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Carolyne Larrington

‘We’re fighting the north and it’s not going anywhere’

Old Norse Myth and Culture, and Game of Thrones

Fimmtudaginn 17. maí 2018 kl. 16.30
Lögbergi 101

Carolyne Larrington

In this lecture, Carolyne Larrington talks about the connections between medieval Old Norse-Icelandic tradition, and the HBO TV series Game of Thrones. From direwolves to the Three-Eyed Raven, from beyond the Wall to the Iron Isles, she will trace the ways in which George R. R. Martin, author of the book series A Song of Ice and Fire, on which the show is based, and David Benioff and Dan Weiss, the showrunners, adapt motifs from Old Norse literature, mythology and legend to shape its vision of the North. Óðinn, Valhöll, vikings, draugar, cosmic wolves and ravens, and the very Fimbulvetr itself, that inspires one of the series’ most resonant phrases: Winter is coming.

George R. R. Martin is steeped in Old Norse mythology and Viking history, and has made creative use of themes and tropes drawn from the medieval North. In particular the show harnesses the myth and attributes of Óðinn, traditions about the undead and the frost-giants, shape-changing magic, an exaggerated view of Viking ethics in its depiction of the Iron-Born people, and the fundamental myth of ragnarök itself. The show’s vision of apocalypse is shaped by the end of the world as imagined in Völuspá, and — since both show and book series have yet to conclude — we may wonder whether the continent of Westeros can hope for the kind of rebirth that follows catastrophe in Eddic poetry. And can saga tradition offer some clues as how the great existential threat of the White Walkers and their army of undead draugar can be countered?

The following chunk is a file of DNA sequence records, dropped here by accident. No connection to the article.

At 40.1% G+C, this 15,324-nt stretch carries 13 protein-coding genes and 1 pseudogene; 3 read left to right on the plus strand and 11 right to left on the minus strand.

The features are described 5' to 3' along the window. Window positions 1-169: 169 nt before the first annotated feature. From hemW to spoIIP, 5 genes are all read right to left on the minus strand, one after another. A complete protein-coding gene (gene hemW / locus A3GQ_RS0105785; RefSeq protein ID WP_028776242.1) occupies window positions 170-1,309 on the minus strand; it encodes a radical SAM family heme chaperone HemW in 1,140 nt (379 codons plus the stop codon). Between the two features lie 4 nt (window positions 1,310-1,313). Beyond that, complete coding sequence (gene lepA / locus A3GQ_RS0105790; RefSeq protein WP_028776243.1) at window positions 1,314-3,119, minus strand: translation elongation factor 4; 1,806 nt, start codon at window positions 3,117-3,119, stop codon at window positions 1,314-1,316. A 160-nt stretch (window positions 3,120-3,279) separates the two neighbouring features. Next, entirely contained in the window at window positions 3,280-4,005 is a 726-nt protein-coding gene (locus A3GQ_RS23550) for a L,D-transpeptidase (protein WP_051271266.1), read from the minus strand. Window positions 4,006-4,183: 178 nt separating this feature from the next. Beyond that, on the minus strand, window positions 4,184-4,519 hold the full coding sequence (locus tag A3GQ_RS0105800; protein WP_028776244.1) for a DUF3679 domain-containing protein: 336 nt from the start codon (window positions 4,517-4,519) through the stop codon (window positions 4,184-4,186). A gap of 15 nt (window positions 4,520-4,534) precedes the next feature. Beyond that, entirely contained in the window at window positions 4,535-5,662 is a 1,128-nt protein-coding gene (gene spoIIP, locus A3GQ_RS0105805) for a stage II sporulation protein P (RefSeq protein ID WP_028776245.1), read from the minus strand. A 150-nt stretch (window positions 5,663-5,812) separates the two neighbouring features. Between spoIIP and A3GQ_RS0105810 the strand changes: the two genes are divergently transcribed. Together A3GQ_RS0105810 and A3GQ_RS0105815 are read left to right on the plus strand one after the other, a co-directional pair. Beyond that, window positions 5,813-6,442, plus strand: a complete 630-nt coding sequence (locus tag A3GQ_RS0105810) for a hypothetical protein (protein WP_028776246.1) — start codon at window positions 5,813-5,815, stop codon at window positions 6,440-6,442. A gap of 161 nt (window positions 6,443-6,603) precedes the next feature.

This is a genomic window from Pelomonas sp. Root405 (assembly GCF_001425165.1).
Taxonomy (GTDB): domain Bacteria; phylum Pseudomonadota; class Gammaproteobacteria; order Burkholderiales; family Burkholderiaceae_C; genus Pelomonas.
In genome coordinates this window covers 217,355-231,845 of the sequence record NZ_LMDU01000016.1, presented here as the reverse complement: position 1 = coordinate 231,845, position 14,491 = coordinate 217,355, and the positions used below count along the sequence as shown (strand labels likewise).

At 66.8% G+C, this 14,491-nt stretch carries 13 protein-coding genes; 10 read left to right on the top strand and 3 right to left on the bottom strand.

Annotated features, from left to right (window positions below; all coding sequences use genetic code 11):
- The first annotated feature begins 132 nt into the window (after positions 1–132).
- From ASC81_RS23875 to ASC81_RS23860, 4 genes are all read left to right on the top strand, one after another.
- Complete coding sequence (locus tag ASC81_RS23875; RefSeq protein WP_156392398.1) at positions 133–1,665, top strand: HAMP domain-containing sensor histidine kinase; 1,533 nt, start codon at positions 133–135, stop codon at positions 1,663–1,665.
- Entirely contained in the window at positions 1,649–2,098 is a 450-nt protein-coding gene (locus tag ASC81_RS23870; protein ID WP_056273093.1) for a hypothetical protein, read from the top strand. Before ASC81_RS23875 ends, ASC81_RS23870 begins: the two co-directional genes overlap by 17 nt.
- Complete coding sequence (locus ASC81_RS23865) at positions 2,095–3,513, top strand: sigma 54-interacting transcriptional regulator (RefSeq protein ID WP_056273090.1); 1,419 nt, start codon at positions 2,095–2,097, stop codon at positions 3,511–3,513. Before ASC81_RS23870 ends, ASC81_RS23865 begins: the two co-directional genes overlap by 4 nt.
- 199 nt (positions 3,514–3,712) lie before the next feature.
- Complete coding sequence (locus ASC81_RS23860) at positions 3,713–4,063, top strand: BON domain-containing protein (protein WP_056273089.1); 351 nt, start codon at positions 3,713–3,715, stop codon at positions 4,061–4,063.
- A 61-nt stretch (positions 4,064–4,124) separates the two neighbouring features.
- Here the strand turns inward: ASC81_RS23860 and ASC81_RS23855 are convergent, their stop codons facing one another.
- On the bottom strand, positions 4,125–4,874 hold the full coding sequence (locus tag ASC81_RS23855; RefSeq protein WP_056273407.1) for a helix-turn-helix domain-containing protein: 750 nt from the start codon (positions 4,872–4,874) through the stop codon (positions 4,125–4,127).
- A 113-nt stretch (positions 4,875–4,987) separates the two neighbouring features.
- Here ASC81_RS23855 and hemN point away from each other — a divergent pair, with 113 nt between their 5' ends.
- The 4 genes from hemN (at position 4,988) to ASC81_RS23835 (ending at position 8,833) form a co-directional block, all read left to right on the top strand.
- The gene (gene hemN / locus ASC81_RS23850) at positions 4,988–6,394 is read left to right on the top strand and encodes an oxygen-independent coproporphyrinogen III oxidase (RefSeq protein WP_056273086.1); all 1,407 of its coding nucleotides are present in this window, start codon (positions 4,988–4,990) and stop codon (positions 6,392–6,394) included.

The lecture will both discuss and critique Martin and the show’s views of the medieval North, examining how popular cultural genres can over-simplify, but also can build creatively on the medieval past, opening up interesting questions about ethics, identity, adapting to cultural change and the ways in which power, information and technology intersect in the imagined world of Westeros.

Carolyne Larrington’s most recent book is a popular guide to Old Norse myth and legend, published by Thames and Hudson in 2017, and has translated the Poetic Edda into English. In 2015 she published Winter is Coming: the Medieval World of Game of Thrones; she has lectured across three continents on the books, the show and their parallels in medieval history, literature and imaginations.

Carolyne Larrington is Professor of medieval European literature at the University of Oxford and Official Fellow in medieval English at St John’s College, Oxford. She researches widely in Old Norse-Icelandic literature, Arthurian studies, the history of emotion and, most recently, medievalism. Author of a best-selling book on Game of Thrones, she is currently writing a sequel about the show.

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